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Healthy Heart: Tips for Healthy Cholesterol

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Cardiovascular Disease is a class of diseases that involves the heart or blood vessels.  Two of the most common causes of cardiovascular diseases are atherosclerosis (hardening of arteries) and hypertension (high blood pressure).  In this article I will focus primarily on ways to prevent atherosclerosis, however many of these diet and lifestyle tips will also encourage healthy blood pressure levels.

Atherosclerosis, or hardening of the arteries, is most commonly due to fatty materials such as CHOLESTEROL. Cholesterol, a fat like substance, is important in many bodily functions, however having too much cholesterol can lead to many adverse effects.  There are two main types of cholesterol: low density lipoprotein (LDL) and high density lipoprotein (HDL).  LDL cholesterol is known as “bad cholesterol” as too much of it can build up in your arteries, narrowing blood flow to the brain and heart, and therefore INCREASING your risk of a heart attack or stroke.  HDL is known as “good cholesterol” as it may aid in preventing LDL from sticking to your artery walls, helping to DECREASE your risk of heart attack and stroke.  The ratio between LDL and HDL cholesterol is very important, and it is best to aim for low LDL and high HDL.  Total Cholesterol (TC) is your LDL + HDL + triglycerides (fat).  Total cholesterol levels should be under 200mg/dl.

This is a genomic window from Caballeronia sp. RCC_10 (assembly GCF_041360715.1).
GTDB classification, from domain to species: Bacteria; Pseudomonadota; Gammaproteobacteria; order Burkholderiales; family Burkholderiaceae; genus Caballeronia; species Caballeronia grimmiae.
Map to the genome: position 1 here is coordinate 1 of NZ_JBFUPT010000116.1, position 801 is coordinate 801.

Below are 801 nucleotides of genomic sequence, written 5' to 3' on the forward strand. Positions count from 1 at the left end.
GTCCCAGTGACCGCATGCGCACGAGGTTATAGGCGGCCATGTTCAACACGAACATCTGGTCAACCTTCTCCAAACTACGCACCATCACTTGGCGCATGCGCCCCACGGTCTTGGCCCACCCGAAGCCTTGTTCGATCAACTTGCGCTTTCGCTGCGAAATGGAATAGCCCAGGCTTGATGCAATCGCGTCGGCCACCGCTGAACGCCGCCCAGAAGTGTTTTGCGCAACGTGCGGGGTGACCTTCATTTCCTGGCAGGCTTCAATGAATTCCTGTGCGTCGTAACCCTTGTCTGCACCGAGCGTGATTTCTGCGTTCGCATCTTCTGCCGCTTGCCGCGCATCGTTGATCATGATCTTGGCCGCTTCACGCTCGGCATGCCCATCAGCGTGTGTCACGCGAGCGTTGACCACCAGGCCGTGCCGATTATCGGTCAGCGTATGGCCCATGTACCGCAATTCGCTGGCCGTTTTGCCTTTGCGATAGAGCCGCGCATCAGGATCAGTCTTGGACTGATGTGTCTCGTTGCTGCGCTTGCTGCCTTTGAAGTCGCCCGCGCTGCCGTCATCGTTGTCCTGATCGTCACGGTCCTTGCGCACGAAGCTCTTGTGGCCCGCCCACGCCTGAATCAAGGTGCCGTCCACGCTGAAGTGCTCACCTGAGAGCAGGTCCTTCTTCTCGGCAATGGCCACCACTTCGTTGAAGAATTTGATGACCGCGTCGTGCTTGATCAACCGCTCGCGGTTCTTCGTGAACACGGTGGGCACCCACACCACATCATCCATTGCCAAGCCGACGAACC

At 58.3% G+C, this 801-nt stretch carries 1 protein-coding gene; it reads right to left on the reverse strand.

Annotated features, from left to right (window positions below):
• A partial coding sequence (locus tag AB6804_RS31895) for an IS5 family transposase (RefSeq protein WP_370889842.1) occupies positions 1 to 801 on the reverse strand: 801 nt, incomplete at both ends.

There are many factors that affect high cholesterol, including genetics.  We cannot change our genes but we can modify diet and lifestyle to encourage a positive cholesterol ratio, lower total cholesterol levels and decrease our risk of heart attack or stroke.

Listed below is some dietary advice that can significantly benefit your lipid profile!

What to Avoid

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Saturated Fats and Trans Fats: High total cholesterol and high LDL cholesterol is linked with a diet of saturated fats and trans fatty acids.  Saturated Fats come from animal fats, fatty cuts of red meats, high fat dairy such as cheese, ice cream and 2% or higher milk. Trans Fats are found in margarines, fried foods and commercially baked goods such as donuts, cookies and cakes.  Also, packed freezer foods such as microwave dinners, pop tarts and frozen pizza products often contain high amounts of trans fats. As a general rule, it is best to avoid processed and packaged foods.

What to Eat

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1. Fish: Consumption of fish has been shown to produce favorable effects on the lipid profile. It is best if fish is consumed twice a week, and is most beneficial if eaten baked or broiled. Frying fish decreases the amounts of healthy oils found in fish that are so very advantageous to your health.